Combat is its own strange bird. On the shooter side you have the option to take a first-person view and use your weapons as you see fit. On the ARPG side you have the V.A.T.S. system; action points-based pause-and-play combat. Contrary to popular belief, you can’t really play Fallout 3 entirely as a shooter or entirely in V.A.T.S. Most of the time you’ll use V.A.T.S., then try and duck and cover while your AP recharges to use it again. Why? Because the FPS perspective doesn’t work that well. The target reticule is small and inaccurate, and there is no lock-on. This is true in both the PC and 360 versions.

Searching for and picking up items must almost always be done in first person view. The “target boxes” for small items, such as stimpaks, is ridiculously tiny, and unless you’re nose-to-nose with them, you may not be able to highlight them to grab them. This is a little better on the 360 version, but the PC version suffers from too-fast mouse controls again.


Don’t let the control issues dissuade you. Fallout 3 is a fantastic game. It is engaging, fun, and deep. You will care about your character. You will care about some NPCs and want to kill others. You will make irrevocable choices early on that will truly affect your game path and the game world. Evil is as viable a choice as good, and your experience will differ greatly depending on which path you take. You can get through the main quest in about 10 hours, yes, but if you do, you’re missing the point. I didn’t miss it at all, and I’m wondering how I’m going to balance playing more Fallout 3 with the release of Wrath of the LIch King on Thursday.

Also available on   read

1:30 PM on 11.09.2008

Guitar Hero v. Copyright Law

Some snags this week for users of Guitar Hero World Tour's Creation mode.

User-created versions of existing, copyrighted songs are disappearing. This comes as no surprise, as Blactivizzion warned that content would be monitored for infringement. That being said, I think there is a significant legal argument to be made that what people are creating in World Tour is not copyright infringement per se.

A little law first, from the U.S. Copyright Office:

One of the rights accorded to the owner of copyright is the right to reproduce or to authorize others to reproduce the work in copies or phonorecords. This right is subject to certain limitations found in sections 107 through 118 of the Copyright Act (title 17, U. S. Code). One of the more important limitations is the doctrine of “fair use.” Although fair use was not mentioned in the previous copyright law, the doctrine has developed through a substantial number of court decisions over the years. This doctrine has been codified in section 107 of the copyright law.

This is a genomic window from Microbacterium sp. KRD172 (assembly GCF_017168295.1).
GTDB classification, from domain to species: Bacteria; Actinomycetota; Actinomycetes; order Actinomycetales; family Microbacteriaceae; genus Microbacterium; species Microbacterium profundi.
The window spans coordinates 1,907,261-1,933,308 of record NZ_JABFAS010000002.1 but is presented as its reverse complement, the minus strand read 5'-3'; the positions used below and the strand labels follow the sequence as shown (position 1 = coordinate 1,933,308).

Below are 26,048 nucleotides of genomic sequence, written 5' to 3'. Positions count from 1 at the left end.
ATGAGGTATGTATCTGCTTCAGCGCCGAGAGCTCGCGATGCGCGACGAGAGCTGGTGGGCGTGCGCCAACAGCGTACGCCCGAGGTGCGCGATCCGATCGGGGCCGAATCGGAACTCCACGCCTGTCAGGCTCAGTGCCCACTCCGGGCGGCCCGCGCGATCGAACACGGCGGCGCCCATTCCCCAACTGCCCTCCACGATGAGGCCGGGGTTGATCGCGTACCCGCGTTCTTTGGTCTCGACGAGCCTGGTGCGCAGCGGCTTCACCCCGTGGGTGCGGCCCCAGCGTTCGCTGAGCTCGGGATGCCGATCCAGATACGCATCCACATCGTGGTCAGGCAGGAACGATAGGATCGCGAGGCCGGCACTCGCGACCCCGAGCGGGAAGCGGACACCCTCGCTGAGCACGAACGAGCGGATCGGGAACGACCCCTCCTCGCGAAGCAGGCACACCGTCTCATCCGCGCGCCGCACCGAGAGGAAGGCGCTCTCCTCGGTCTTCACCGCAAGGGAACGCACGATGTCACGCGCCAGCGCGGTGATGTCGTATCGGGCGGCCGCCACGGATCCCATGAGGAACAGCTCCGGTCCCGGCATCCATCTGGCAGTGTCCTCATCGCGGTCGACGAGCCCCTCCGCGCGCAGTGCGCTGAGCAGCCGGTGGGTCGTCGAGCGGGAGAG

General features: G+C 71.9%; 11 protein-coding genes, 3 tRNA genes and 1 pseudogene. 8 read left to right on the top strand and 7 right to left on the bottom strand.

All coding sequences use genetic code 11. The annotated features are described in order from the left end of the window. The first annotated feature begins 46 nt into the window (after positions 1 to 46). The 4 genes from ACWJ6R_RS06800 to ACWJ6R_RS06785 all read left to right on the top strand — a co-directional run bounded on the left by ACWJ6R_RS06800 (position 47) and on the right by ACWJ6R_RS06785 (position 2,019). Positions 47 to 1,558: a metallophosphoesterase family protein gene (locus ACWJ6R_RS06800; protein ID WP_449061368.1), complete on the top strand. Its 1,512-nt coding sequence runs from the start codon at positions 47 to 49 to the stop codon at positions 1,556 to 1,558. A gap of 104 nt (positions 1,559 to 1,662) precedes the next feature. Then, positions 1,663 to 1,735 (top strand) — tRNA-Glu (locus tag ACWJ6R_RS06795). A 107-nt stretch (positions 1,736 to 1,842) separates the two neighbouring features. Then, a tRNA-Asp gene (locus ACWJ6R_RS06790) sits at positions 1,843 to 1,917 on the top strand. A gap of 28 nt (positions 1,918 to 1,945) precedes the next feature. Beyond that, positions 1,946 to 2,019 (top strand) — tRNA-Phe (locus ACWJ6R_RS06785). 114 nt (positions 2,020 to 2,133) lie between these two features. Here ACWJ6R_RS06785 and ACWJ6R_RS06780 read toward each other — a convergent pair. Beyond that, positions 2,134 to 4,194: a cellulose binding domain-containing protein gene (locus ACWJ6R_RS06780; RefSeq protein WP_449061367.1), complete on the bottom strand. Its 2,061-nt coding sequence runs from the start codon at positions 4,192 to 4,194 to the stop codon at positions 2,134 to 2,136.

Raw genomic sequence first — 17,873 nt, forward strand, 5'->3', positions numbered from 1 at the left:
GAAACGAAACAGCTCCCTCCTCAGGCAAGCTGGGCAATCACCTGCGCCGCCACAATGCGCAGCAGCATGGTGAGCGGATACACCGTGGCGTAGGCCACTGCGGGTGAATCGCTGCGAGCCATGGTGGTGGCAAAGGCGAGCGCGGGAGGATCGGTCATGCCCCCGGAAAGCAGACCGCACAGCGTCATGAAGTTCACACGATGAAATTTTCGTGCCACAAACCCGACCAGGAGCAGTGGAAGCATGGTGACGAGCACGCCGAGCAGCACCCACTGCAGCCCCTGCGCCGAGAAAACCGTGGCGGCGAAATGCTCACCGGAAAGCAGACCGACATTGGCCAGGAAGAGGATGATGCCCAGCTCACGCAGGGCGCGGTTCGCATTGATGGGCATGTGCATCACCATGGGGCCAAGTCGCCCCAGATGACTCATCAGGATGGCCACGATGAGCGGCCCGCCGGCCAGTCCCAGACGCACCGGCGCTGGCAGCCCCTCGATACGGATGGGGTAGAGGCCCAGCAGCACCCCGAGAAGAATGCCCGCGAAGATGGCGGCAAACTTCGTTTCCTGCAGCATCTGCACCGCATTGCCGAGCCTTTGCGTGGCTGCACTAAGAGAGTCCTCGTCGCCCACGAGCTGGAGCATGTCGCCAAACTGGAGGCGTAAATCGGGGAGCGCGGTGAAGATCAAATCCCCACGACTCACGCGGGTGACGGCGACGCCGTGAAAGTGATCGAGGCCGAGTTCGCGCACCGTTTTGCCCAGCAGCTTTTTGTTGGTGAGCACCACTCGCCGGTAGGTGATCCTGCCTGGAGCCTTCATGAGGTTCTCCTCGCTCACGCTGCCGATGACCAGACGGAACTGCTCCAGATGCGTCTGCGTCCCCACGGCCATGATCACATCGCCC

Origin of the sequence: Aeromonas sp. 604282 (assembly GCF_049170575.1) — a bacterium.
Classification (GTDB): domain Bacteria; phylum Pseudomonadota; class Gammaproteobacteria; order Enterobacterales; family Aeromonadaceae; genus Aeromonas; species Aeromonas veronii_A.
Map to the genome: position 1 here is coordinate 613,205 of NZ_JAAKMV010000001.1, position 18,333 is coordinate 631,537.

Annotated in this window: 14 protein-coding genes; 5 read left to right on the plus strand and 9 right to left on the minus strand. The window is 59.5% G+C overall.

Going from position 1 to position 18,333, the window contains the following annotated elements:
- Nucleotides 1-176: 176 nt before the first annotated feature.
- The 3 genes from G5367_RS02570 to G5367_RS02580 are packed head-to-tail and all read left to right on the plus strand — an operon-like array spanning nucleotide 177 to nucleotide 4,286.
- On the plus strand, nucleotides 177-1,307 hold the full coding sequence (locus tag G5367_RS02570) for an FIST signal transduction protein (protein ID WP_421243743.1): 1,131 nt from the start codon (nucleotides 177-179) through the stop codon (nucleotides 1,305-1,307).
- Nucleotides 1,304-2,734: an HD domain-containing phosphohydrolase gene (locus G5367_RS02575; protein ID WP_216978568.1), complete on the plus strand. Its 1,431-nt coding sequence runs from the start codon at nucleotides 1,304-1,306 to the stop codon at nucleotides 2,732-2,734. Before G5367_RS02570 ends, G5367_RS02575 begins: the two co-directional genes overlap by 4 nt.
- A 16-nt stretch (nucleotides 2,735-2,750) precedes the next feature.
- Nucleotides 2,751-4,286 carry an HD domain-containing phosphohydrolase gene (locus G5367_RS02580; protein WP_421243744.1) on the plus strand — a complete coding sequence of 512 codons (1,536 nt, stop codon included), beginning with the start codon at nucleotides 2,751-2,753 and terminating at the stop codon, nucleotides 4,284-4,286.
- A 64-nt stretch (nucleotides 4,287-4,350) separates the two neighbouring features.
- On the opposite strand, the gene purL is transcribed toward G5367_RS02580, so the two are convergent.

Section 107 contains a list of the various purposes for which the reproduction of a particular work may be considered “fair,” such as criticism, comment, news reporting, teaching, scholarship, and research. Section 107 also sets out four factors to be considered in determining whether or not a particular use is fair:

1.) the purpose and character of the use, including whether such use is of commercial nature or is for nonprofit educational purposes;

2.) the nature of the copyrighted work;

3.) amount and substantiality of the portion used in relation to the copyrighted work as a whole; and

4.) the effect of the use upon the potential market for or value of the copyrighted work.

Making your own version of the Green Hills Zone available for free download in GHWT is not "commercial", at least for users. You don't expect to realize a dime on it. Blactivizzion, however, may.

Kotaku is reporting that the company is considering a fee-for-service model for user-created content. That sounds like foul play, as users were not warned about this possibility before buying the game. Why should we create content for the company to sell and not realize a dividend? And what, then, is the effect of the use of these tunes on the potential market for the copyrighted work? I would think it would encourage people to enjoy the original, whether that be playing Sonic or picking up a song on iTunes. These three "instrument" versions of songs are NOT the original. The nature is substantially different. No one is going to mistake your lyrics-free version of Bohemian Rhapsody with Queen's magnum opus. And no one who wants to sing along with Freddie is going to miss their chance to do so with the actual song.

The implications for your own creations of original material are different, and possibly worse. If Blactivizzion does what they are proposing, you will be creating new music and handling them the licensing fees. Moreover, it is unclear how this structure would affect your own copyrights in the future. All in all, this seems bad bad bad bad and bad. Fun, fairly used tunes are being taken out of play and it seems that they are to be replaced by play-for-play wholesale acquisition of your music. It's enough to make me want to stick to Rock Band.   read